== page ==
The key difficulty was actually not in plotting the map (though it took some time), but in obtaining geo-data on where the headquarters of the microfinance institutions are located. I managed to obtain this data – though its not perfect – by making calls to the Google MAP API via a PHP script., basically using the following two functions:
I just came accross this amazing animation, which depicts lending flows from Kiva lenders to Kiva borrowers in the field. I have been working on a few pieces of research with my colleague Jon de Quidt using Kiva data. However, that work has stalled a bit as prioritization moved it towards the end of the queue. However, this animization is indeed inspiring and it is somewhat awaking the urge in me, not to wait too long to continue work on Kiva.
I have been looking at data from the MIX market recently. They provide a lot of financial data from microfinance institutions around the world. This data is made accessible to donors, but especially to other financiers of microfinance.Â It has helped us in the understanding of the state of the microfinance world, as it has become a central gathering point for data.
In recent years, more and more institutions started to disclose data on lending methodology. There are three categories. First “Solidarity lending”. It is not 100% clear, but from the glossary of terms on the MIX market website, I assume it means classical joint liability lending groups (JL). The other categories are “Individual lending” (IL) and “Village Banking”. A lot of early theoretical work has focused on the role that joint liability group lending had in context of classical problems Â of adverse selection, moral hazard and ex-post moral hazard (enforcement problems).
Though in 2002 Grameen officially abandoned explicit joint liability and other institutions, such as BancoSol seemed to follow. So one interesting question is, whether institutions are shifting away from Joint Liability groups towards more Individual lending, or whether our perceptions are biased because two popular institutions have abolished explicit joint liability.
It turns out that in the MIX data for the year 2009, we observe that joint liability lending is still very much present. The following table tells us however, that a lot of institutions seem to offer both individual liability as well as joint liability loan products.
The institutions recorded as “No JL” and “No IL” are falling into the category of “Villagebanks”.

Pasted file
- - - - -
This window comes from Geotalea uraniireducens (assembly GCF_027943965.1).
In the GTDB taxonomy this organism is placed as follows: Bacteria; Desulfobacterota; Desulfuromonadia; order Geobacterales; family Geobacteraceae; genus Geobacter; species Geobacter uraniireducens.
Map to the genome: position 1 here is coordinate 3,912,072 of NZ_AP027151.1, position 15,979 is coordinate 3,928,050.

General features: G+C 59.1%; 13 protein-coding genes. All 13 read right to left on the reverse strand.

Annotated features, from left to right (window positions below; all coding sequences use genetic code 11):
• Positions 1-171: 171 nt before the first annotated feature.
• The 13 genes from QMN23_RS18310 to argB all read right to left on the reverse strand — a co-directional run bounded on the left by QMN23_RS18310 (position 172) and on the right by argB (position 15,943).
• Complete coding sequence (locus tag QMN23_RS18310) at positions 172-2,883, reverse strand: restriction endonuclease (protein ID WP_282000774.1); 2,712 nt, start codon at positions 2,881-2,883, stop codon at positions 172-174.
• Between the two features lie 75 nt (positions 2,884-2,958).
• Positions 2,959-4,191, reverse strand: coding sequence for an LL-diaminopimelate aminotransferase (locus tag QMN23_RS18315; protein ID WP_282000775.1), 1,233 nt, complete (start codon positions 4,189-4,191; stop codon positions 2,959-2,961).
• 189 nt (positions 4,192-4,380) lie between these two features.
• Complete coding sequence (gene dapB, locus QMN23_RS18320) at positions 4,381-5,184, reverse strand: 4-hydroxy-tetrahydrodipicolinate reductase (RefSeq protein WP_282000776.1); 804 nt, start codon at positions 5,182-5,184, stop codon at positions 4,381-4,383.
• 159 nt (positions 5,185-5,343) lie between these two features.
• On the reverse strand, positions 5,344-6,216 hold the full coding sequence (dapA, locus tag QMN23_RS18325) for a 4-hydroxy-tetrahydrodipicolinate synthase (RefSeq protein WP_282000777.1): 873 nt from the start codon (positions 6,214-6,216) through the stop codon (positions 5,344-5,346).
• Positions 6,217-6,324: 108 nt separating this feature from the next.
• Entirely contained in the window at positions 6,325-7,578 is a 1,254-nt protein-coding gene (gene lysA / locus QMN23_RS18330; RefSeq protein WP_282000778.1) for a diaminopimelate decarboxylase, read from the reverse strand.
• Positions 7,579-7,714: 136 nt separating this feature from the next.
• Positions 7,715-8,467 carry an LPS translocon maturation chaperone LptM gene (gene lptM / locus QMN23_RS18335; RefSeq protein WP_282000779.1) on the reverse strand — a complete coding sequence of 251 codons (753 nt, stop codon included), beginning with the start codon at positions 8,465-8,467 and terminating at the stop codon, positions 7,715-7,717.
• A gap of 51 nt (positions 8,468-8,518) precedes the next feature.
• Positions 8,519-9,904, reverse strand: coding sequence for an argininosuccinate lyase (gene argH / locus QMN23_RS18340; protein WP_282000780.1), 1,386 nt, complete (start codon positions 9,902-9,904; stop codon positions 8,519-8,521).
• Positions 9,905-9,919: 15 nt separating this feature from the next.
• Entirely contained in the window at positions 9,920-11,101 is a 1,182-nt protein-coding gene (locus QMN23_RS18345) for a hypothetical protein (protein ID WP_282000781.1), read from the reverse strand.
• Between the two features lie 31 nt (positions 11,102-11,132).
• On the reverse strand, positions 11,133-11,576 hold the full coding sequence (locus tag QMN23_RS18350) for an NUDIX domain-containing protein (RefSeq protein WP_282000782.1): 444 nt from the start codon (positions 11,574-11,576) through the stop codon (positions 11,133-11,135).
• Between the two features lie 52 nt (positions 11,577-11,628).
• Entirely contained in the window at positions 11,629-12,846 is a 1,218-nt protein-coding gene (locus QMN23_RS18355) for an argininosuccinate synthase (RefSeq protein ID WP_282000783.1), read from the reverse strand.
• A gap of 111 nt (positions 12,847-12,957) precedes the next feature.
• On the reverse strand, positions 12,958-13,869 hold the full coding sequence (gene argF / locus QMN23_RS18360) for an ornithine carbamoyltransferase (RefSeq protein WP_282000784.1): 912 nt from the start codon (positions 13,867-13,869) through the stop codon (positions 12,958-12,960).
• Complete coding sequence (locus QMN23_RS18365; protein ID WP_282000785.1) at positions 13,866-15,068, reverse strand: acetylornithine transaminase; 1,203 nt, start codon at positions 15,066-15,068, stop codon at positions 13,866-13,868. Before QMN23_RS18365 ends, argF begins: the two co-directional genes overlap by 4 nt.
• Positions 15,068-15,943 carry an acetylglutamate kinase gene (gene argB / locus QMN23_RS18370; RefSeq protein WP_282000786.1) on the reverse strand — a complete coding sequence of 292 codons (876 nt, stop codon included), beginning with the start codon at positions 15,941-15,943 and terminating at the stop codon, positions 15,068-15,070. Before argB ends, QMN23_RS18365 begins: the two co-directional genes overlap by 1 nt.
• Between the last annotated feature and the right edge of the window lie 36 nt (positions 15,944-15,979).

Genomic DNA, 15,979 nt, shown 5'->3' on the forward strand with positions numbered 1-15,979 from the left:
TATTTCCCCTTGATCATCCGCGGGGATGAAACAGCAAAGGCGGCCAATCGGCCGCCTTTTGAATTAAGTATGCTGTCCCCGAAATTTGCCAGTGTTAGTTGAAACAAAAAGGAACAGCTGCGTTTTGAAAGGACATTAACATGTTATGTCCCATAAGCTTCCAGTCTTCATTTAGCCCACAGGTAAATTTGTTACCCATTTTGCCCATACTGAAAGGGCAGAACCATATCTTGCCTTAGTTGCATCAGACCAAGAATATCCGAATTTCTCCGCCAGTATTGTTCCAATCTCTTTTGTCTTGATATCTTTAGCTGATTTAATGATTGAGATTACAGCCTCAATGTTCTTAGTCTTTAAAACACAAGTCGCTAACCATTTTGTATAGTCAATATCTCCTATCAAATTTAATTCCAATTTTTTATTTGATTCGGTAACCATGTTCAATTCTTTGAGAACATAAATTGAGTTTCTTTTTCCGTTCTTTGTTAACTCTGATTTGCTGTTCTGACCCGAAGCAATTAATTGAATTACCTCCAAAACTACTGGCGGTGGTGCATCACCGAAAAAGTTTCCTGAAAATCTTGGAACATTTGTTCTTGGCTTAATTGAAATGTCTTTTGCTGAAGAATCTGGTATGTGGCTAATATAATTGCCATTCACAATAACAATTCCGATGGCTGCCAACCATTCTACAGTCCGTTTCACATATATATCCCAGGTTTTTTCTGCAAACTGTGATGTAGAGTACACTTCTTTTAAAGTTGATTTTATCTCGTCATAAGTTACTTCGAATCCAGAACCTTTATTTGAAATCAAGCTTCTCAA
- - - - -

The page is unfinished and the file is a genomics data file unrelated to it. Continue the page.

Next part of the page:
I think it is interesting to try to understand the patterns, why so many institutions use both joint liability groups and individual liability lending methods at the same time. Are there clear patterns as to when which method is predominantly used? Are for-profits more likely to use individual lending? What are the effects of competition?
Some very simple questions, which need yet to be answered.
A lot of attention has been around the issue of interest rates charged by microfinance institutions. In his comment “Sacrificing Microcredit for Megaprofits” in the NYT Muhammad Yunus claims that with institutions such as SKS of India or Compartamos of Mexico going public, “microcredit would gave rise to its own breed of loan sharks.”
But what actually makes a lender a loan shark? The focus has been primarily on the interest rates charged. Yunus suggests a rule of thumb:
The maximum interest rate should not exceed the cost of the fund â€” meaning the cost that is incurred by the bank to procure the money to lend â€” plus 15 percent of the fund. That 15 percent goes to cover operational costs and contribute to profit. In the case of Grameen Bank, the cost of fund is 10 percent. So, the maximum interest rate could be 25 percent. However, we charge 20 percent to the borrowers. The ideal â€œspreadâ€ between the cost of the fund and the lending rate should be close to 10 percent.
This rule of thumb proves to be overly simplistic. It basically imposes a cost-target for lenders, suggesting that operational costs should be covered by a markup of 15% on the cost of raising funds. It has been noted that many institutions fall short of such a rule of thumb.